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Former FDIC chair: The Fed needs to get serious about its own digital currency

NOTE: This post was originally published on June 8, 2018.

Last week’s market volatility reminds us — again — of the fragility of modern-day financial systems. In just the past decade, we’ve experienced our own subprime crisis, followed by Europe’s sovereign debt crisis, followed by assorted calamities in Portugal, Venezuela, Russia, Ukraine, Brazil, and now the risk of Italy exiting the Eurozone.

Lack of confidence in our banking systems motivated the mysterious Satoshi Nakamoto to develop bitcoin. He (she, they?) originally intended it as a widely accepted method of payment that could function completely outside of the banking system. Unfortunately for M. Nakamoto, bitcoin has failed miserably as a method of payment. Its extreme volatility has made it popular as a speculative investment and store of value, but who wants to pay for something in bitcoin when its value could double in a month, or accept it as payment if its value could just as precipitously drop?

A radical idea that’s gaining credibility

But what if the Fed or other central bank issued their own digital money? Though it sounds radical, the idea is gaining credibility among an increasing number of mainstream economists and central bankers themselves. Presumably, a central bank-issued digital currency (CBDC) would be as stable as traditional fiat currency, while reducing the risk of financial crises and improving monetary policy tools. To be sure, a sudden, wholesale shift from bank accounts to CBDC could have severely negative consequences for credit availability given banks’ reliance on deposits to fund loans.

Former FDIC director Sheila Bair on Capitol Hill in Washington June 26, 2013. REUTERS/Yuri Gripas
Former FDIC director Sheila Bair on Capitol Hill in Washington June 26, 2013. REUTERS/Yuri Gripas

Consider the current bank-dominated payments system. Institutions and individuals place most of their ready cash with banks, either through deposit accounts (a portion of which is FDIC insured) or by purchasing banks’ short-term debt. The system works smoothly under benign conditions, but in times of extreme stress, people lose confidence in their banks. So they pull their uninsured money out of the banking system, disrupting the free flow of payments. This problem of “bank runs” is as old as banking itself, and has yet to be fully conquered, notwithstanding the advent of deposit insurance.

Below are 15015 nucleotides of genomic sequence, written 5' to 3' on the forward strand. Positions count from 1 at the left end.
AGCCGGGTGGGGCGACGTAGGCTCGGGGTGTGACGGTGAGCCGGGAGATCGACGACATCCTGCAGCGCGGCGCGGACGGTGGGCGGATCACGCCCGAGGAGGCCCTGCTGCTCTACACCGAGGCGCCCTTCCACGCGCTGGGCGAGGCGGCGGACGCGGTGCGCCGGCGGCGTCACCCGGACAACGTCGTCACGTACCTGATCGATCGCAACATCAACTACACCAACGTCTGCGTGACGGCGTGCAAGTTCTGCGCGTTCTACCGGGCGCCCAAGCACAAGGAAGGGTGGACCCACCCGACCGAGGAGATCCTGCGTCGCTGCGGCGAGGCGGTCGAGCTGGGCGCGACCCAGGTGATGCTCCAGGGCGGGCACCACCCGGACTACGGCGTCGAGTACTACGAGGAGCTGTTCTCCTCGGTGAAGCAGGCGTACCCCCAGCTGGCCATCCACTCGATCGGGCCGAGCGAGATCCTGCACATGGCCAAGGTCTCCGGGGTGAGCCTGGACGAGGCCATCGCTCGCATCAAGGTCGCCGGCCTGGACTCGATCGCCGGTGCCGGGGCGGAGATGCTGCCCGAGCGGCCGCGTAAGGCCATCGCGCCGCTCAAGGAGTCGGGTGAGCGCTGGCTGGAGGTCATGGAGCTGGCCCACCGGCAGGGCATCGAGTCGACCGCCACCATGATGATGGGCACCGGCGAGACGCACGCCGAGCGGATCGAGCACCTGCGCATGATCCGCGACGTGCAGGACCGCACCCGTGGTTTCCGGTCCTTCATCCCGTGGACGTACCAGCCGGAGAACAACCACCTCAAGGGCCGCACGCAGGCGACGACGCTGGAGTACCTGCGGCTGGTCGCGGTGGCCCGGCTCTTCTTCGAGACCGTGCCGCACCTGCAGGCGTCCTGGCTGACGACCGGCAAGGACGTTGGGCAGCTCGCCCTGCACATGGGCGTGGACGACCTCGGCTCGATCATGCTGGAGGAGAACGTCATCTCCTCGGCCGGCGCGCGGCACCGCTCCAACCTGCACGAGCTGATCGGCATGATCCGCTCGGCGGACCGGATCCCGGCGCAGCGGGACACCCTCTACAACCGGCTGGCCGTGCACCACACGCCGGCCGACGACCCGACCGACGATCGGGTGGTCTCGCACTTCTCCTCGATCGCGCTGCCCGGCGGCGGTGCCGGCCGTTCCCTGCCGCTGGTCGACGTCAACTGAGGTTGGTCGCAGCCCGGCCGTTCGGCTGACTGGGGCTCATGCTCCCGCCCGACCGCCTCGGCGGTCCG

However, suppose consumers and businesses could convert their bank deposits into a digital currency that would be issued and backed by the Fed? Let’s call it FedCoin. They would no longer need to worry about bank instability. Since the Fed can print its own money, by definition, it can always make good on its financial obligations. What’s more, the costs and inefficiencies in the current payments system would be greatly reduced. Consumers would no longer need to maintain checking accounts, with their expensive maintenance and overdraft fees, to effectuate payments. At the same time, businesses accepting Fedcoin could avoid the interchange fees charged by banks and their card networks — fees that are particularly burdensome to small firms.

A better tool to conduct monetary policy

Importantly, the Fed would have much more effective tools for conducting monetary policy to address economic cycles. The Fed now manipulates the money supply through buying and selling securities with a select group of big banks and by paying them interest on the reserves they deposit at the Fed — currently a tidy 1.75%. When the Fed wants to stimulate the economy — as it did after the crisis — it buys securities from these banks and reduces the rates it pays them on reserves, inducing them to lend the proceeds to the real economy to get a better return. When it wants to raise rates — as it is doing now — it reduces its holdings of securities and increases the rates it pays on reserves.